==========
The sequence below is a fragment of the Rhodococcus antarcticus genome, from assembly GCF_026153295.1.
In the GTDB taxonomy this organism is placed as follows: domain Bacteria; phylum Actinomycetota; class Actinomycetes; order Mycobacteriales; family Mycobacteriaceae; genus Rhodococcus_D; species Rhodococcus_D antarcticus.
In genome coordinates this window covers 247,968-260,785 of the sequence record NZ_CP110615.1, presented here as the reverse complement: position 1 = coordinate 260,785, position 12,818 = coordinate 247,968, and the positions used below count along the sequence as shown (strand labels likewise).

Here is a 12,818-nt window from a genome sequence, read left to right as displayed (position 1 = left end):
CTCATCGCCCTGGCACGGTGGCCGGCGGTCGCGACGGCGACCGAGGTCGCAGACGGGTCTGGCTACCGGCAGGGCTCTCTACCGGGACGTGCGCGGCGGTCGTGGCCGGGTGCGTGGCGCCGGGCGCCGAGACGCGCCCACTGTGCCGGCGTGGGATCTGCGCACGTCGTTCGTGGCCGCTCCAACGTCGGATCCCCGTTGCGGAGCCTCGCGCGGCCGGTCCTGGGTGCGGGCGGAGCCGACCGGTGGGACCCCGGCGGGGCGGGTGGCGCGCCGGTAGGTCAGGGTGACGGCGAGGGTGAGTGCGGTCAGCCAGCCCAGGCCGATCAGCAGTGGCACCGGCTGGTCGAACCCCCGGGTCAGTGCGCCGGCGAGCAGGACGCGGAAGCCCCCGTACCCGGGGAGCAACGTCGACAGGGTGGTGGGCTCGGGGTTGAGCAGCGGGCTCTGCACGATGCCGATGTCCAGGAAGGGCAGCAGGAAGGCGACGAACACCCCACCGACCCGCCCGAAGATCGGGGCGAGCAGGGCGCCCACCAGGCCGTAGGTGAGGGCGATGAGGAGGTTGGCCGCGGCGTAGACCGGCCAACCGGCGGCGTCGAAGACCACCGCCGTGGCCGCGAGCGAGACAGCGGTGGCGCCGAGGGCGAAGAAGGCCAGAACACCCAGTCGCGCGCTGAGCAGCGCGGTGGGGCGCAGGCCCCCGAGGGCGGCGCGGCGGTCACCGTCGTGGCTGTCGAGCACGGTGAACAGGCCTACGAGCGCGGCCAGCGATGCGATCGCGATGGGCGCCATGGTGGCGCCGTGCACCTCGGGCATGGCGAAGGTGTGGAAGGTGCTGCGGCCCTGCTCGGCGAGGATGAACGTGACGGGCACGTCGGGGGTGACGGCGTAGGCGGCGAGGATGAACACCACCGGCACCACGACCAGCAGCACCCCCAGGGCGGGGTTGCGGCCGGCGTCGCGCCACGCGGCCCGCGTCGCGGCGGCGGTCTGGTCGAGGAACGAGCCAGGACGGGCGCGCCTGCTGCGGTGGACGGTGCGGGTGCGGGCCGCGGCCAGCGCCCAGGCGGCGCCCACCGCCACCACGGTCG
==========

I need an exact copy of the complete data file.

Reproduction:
The sequence below is a fragment of the Rhodococcus antarcticus genome, from assembly GCF_026153295.1.
In the GTDB taxonomy this organism is placed as follows: domain Bacteria; phylum Actinomycetota; class Actinomycetes; order Mycobacteriales; family Mycobacteriaceae; genus Rhodococcus_D; species Rhodococcus_D antarcticus.
In genome coordinates this window covers 247,968-260,785 of the sequence record NZ_CP110615.1, presented here as the reverse complement: position 1 = coordinate 260,785, position 12,818 = coordinate 247,968, and the positions used below count along the sequence as shown (strand labels likewise).

Here is a 12,818-nt window from a genome sequence, read left to right as displayed (position 1 = left end):
CTCATCGCCCTGGCACGGTGGCCGGCGGTCGCGACGGCGACCGAGGTCGCAGACGGGTCTGGCTACCGGCAGGGCTCTCTACCGGGACGTGCGCGGCGGTCGTGGCCGGGTGCGTGGCGCCGGGCGCCGAGACGCGCCCACTGTGCCGGCGTGGGATCTGCGCACGTCGTTCGTGGCCGCTCCAACGTCGGATCCCCGTTGCGGAGCCTCGCGCGGCCGGTCCTGGGTGCGGGCGGAGCCGACCGGTGGGACCCCGGCGGGGCGGGTGGCGCGCCGGTAGGTCAGGGTGACGGCGAGGGTGAGTGCGGTCAGCCAGCCCAGGCCGATCAGCAGTGGCACCGGCTGGTCGAACCCCCGGGTCAGTGCGCCGGCGAGCAGGACGCGGAAGCCCCCGTACCCGGGGAGCAACGTCGACAGGGTGGTGGGCTCGGGGTTGAGCAGCGGGCTCTGCACGATGCCGATGTCCAGGAAGGGCAGCAGGAAGGCGACGAACACCCCACCGACCCGCCCGAAGATCGGGGCGAGCAGGGCGCCCACCAGGCCGTAGGTGAGGGCGATGAGGAGGTTGGCCGCGGCGTAGACCGGCCAACCGGCGGCGTCGAAGACCACCGCCGTGGCCGCGAGCGAGACAGCGGTGGCGCCGAGGGCGAAGAAGGCCAGAACACCCAGTCGCGCGCTGAGCAGCGCGGTGGGGCGCAGGCCCCCGAGGGCGGCGCGGCGGTCACCGTCGTGGCTGTCGAGCACGGTGAACAGGCCTACGAGCGCGGCCAGCGATGCGATCGCGATGGGCGCCATGGTGGCGCCGTGCACCTCGGGCATGGCGAAGGTGTGGAAGGTGCTGCGGCCCTGCTCGGCGAGGATGAACGTGACGGGCACGTCGGGGGTGACGGCGTAGGCGGCGAGGATGAACACCACCGGCACCACGACCAGCAGCACCCCCAGGGCGGGGTTGCGGCCGGCGTCGCGCCACGCGGCCCGCGTCGCGGCGGCGGTCTGGTCGAGGAACGAGCCAGGACGGGCGCGCCTGCTGCGGTGGACGGTGCGGGTGCGGGCCGCGGCCAGCGCCCAGGCGGCGCCCACCGCCACCACGGTCG